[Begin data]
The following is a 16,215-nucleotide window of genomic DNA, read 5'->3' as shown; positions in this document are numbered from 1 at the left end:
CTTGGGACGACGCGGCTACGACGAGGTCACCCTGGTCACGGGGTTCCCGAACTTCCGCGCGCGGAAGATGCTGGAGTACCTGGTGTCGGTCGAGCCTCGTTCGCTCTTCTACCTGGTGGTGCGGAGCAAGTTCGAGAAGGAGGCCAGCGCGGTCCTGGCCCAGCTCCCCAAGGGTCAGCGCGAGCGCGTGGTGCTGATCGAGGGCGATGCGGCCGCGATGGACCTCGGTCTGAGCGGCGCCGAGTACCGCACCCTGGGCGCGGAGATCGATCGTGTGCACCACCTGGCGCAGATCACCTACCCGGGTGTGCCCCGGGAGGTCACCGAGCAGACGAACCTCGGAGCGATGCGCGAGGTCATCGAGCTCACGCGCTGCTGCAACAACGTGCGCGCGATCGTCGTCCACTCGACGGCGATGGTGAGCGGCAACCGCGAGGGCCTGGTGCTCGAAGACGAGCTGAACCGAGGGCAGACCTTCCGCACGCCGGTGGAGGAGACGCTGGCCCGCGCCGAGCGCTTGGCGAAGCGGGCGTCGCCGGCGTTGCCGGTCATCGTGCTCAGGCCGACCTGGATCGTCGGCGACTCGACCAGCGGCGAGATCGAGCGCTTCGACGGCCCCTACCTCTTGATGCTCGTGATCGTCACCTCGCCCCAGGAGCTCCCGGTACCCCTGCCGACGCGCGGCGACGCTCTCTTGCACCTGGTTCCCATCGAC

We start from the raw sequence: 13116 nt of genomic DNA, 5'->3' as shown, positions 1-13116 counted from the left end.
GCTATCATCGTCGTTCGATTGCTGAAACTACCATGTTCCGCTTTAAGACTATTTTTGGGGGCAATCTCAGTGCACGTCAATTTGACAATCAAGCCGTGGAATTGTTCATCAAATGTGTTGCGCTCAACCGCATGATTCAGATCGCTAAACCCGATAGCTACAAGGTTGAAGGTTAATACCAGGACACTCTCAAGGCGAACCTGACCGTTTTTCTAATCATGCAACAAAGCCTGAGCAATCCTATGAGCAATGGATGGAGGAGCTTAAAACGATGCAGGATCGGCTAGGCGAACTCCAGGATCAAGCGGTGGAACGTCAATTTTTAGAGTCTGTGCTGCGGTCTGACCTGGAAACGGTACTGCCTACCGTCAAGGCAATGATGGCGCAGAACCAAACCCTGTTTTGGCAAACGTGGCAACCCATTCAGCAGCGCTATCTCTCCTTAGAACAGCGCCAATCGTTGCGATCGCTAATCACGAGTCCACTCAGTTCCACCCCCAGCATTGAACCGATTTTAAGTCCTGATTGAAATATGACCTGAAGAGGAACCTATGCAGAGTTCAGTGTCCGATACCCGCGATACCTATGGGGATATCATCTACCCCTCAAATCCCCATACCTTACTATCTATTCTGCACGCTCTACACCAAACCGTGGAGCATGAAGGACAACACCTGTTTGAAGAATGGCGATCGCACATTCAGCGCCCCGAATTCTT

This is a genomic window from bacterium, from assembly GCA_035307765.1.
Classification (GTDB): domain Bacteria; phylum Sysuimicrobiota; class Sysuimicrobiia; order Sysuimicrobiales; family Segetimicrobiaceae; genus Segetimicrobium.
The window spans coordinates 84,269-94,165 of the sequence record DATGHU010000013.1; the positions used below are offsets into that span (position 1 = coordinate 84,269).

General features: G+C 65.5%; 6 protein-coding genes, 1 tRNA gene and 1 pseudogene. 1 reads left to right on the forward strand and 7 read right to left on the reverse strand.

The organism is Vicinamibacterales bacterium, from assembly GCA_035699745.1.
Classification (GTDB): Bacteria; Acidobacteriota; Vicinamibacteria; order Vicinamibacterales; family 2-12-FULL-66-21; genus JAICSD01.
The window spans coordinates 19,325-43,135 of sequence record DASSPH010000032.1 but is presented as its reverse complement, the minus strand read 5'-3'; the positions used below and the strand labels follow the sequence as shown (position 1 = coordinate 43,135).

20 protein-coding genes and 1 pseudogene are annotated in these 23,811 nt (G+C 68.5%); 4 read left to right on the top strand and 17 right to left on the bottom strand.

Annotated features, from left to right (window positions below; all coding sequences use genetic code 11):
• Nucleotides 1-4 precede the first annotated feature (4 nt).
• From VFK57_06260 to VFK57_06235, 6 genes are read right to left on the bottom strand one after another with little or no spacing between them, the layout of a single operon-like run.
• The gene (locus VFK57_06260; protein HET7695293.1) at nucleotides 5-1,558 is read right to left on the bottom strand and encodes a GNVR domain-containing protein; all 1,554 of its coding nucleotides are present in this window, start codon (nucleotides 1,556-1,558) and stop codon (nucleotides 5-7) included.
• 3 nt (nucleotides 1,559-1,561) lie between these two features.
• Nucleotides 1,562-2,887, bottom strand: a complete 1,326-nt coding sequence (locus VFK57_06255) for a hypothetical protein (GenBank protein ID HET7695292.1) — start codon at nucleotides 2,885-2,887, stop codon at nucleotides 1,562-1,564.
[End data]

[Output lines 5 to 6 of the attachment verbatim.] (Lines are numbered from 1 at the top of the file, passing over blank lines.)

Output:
This is a genomic window from bacterium, from assembly GCA_035307765.1.
Classification (GTDB): domain Bacteria; phylum Sysuimicrobiota; class Sysuimicrobiia; order Sysuimicrobiales; family Segetimicrobiaceae; genus Segetimicrobium.